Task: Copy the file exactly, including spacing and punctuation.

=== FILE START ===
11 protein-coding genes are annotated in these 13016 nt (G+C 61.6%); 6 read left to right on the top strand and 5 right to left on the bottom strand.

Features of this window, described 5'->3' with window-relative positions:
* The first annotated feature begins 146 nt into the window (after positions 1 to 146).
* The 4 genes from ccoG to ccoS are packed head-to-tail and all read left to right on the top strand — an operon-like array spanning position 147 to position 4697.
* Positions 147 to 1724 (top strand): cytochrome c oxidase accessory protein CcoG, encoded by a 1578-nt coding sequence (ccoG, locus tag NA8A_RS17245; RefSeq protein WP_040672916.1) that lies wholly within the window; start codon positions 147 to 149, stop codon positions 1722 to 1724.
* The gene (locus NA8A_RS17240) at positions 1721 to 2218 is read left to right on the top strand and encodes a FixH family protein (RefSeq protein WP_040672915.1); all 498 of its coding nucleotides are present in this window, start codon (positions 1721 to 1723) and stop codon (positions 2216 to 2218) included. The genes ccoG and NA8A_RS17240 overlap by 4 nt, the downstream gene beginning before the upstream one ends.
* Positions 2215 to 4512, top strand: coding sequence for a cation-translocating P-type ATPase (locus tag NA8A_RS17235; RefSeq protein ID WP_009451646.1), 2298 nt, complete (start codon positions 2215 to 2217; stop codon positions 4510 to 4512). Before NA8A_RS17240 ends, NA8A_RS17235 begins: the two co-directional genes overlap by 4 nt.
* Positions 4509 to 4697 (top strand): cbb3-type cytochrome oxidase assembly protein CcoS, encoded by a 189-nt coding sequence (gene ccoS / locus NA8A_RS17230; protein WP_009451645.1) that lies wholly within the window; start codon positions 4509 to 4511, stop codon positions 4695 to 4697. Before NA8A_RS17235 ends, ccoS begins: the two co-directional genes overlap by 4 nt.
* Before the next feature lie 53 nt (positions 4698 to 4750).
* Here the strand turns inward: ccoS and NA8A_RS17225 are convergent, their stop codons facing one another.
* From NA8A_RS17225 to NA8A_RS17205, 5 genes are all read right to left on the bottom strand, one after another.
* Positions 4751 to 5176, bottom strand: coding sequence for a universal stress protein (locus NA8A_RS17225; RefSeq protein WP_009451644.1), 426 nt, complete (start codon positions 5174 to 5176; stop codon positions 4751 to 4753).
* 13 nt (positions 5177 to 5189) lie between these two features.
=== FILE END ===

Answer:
11 protein-coding genes are annotated in these 13016 nt (G+C 61.6%); 6 read left to right on the top strand and 5 right to left on the bottom strand.

Features of this window, described 5'->3' with window-relative positions:
* The first annotated feature begins 146 nt into the window (after positions 1 to 146).
* The 4 genes from ccoG to ccoS are packed head-to-tail and all read left to right on the top strand — an operon-like array spanning position 147 to position 4697.
* Positions 147 to 1724 (top strand): cytochrome c oxidase accessory protein CcoG, encoded by a 1578-nt coding sequence (ccoG, locus tag NA8A_RS17245; RefSeq protein WP_040672916.1) that lies wholly within the window; start codon positions 147 to 149, stop codon positions 1722 to 1724.
* The gene (locus NA8A_RS17240) at positions 1721 to 2218 is read left to right on the top strand and encodes a FixH family protein (RefSeq protein WP_040672915.1); all 498 of its coding nucleotides are present in this window, start codon (positions 1721 to 1723) and stop codon (positions 2216 to 2218) included. The genes ccoG and NA8A_RS17240 overlap by 4 nt, the downstream gene beginning before the upstream one ends.
* Positions 2215 to 4512, top strand: coding sequence for a cation-translocating P-type ATPase (locus tag NA8A_RS17235; RefSeq protein ID WP_009451646.1), 2298 nt, complete (start codon positions 2215 to 2217; stop codon positions 4510 to 4512). Before NA8A_RS17240 ends, NA8A_RS17235 begins: the two co-directional genes overlap by 4 nt.
* Positions 4509 to 4697 (top strand): cbb3-type cytochrome oxidase assembly protein CcoS, encoded by a 189-nt coding sequence (gene ccoS / locus NA8A_RS17230; protein WP_009451645.1) that lies wholly within the window; start codon positions 4509 to 4511, stop codon positions 4695 to 4697. Before NA8A_RS17235 ends, ccoS begins: the two co-directional genes overlap by 4 nt.
* Before the next feature lie 53 nt (positions 4698 to 4750).
* Here the strand turns inward: ccoS and NA8A_RS17225 are convergent, their stop codons facing one another.
* From NA8A_RS17225 to NA8A_RS17205, 5 genes are all read right to left on the bottom strand, one after another.
* Positions 4751 to 5176, bottom strand: coding sequence for a universal stress protein (locus NA8A_RS17225; RefSeq protein WP_009451644.1), 426 nt, complete (start codon positions 5174 to 5176; stop codon positions 4751 to 4753).
* 13 nt (positions 5177 to 5189) lie between these two features.